The Era Of Critical Infrastructure Security
Historically, cybersecurity efforts prioritize information technology (IT) as the level of awareness is high and most external network interfaces involve corporate IT environments. Over the past decade, the convergence of IT and operational technology (OT) systems has put significant pressure on security teams to implement more robust cybersecurity measures. Many organizations today need to manage the security of flat networks or the ever-growing, upgraded legacy networks—a challenging mission, especially for a critical infrastructure.
In the rail sector, for example, OT encompasses the technologies and processes that govern the physical safety and operations of railroads, including signaling, control systems, rolling stock, track infrastructure, station infrastructure and more. Unlike IT, where data security is paramount, OT focuses on the safe and reliable operation of critical infrastructure processes.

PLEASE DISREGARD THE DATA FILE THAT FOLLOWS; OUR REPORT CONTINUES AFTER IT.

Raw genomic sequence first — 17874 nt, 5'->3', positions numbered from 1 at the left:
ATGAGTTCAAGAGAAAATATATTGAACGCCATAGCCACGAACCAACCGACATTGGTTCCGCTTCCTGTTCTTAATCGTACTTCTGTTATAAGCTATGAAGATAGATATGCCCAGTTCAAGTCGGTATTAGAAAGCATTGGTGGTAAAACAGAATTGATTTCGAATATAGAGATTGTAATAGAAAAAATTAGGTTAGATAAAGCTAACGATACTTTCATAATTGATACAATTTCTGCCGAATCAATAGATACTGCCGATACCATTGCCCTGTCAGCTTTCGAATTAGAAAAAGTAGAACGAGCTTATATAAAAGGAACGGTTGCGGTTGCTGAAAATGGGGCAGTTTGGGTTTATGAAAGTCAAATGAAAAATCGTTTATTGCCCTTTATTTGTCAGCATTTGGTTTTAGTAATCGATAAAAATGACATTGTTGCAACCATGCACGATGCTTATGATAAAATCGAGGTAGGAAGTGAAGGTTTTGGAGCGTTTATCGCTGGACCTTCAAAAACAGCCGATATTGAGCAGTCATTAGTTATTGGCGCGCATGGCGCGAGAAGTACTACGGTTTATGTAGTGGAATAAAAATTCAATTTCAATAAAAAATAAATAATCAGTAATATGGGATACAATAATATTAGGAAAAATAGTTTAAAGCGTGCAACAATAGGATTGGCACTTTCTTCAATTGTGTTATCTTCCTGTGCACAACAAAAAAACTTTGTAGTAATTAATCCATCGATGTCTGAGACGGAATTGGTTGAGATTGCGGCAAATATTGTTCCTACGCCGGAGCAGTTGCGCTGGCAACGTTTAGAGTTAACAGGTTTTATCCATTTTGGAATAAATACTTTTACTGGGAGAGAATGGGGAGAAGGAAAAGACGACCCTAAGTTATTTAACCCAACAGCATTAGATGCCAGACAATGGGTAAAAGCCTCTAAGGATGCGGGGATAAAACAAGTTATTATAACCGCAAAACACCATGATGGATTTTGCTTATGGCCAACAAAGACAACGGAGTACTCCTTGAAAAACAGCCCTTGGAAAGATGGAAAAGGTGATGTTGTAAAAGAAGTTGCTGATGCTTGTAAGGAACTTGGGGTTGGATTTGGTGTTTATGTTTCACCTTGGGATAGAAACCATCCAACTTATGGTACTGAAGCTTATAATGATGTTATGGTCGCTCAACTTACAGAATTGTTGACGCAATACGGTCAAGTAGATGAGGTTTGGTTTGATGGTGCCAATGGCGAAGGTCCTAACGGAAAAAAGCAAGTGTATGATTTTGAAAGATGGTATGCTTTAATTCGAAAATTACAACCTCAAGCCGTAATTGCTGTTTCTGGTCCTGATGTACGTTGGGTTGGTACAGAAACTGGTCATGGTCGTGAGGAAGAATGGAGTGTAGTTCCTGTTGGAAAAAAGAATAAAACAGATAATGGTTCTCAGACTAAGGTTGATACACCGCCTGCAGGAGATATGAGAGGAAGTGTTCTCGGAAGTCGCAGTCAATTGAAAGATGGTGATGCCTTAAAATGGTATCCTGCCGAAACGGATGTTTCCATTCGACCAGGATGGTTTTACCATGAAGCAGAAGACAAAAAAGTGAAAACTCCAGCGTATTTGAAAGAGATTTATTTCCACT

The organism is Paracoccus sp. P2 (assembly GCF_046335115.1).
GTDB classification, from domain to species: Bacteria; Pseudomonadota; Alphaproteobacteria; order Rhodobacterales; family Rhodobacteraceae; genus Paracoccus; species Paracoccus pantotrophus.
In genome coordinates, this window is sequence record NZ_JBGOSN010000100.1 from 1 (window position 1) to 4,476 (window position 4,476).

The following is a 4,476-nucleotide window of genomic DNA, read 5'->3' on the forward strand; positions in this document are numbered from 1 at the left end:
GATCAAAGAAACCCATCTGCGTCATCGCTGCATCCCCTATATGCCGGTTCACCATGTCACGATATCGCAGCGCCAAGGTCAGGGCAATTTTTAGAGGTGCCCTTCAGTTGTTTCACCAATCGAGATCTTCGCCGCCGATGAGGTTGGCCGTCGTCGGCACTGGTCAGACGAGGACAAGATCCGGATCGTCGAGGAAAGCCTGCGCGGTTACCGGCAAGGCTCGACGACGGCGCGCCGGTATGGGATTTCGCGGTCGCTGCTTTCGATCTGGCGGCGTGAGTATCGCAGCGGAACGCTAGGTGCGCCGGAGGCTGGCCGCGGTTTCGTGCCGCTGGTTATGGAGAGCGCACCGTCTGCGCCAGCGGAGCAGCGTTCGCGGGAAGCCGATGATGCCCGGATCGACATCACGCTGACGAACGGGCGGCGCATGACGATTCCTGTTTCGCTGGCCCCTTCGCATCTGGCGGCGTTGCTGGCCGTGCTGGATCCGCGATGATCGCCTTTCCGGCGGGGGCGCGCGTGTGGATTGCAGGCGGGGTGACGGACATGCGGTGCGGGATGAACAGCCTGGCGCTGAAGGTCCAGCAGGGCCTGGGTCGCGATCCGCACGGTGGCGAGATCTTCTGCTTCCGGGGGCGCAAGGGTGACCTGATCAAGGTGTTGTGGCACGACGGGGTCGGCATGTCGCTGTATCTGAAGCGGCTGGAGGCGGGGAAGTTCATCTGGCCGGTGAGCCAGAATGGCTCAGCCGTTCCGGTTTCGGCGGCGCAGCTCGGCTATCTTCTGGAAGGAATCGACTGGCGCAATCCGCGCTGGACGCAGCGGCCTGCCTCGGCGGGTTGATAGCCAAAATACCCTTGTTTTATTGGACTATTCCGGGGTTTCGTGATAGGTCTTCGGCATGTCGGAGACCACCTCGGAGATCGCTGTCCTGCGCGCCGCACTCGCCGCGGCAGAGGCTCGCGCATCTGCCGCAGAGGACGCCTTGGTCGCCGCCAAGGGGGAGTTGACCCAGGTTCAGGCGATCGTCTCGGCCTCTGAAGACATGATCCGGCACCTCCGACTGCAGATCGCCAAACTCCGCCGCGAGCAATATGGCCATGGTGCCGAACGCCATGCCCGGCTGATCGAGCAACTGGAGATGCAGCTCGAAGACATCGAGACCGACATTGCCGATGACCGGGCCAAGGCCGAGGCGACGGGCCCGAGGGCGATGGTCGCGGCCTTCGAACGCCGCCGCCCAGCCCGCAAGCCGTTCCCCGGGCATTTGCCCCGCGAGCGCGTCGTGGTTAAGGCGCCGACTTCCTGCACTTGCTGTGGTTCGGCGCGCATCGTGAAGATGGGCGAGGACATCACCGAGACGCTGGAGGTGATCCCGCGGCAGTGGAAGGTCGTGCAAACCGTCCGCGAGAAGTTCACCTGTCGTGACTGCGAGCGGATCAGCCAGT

In transportation, it’s even more crucial and involves protecting human lives, sensitive passenger data and, almost immediately, the company’s public reputation. A significant cybersecurity incident for such an organization can have immediate, real-world consequences. These might include the derailment of a train or the redirection of an aircraft, posing a direct threat to human life and property.
To add to the challenge, critical infrastructures often operate using legacy OT systems with long life cycles. Originally lacking cybersecurity measures, these systems are highly susceptible to modern, advanced threats and easily exploitable. Unlike IT, where routine hardware and software updates are standard, OT systems prioritize stability, often delaying cybersecurity solutions due to the inconvenience. Without a mitigation strategy, these decisions could lead to catastrophic results.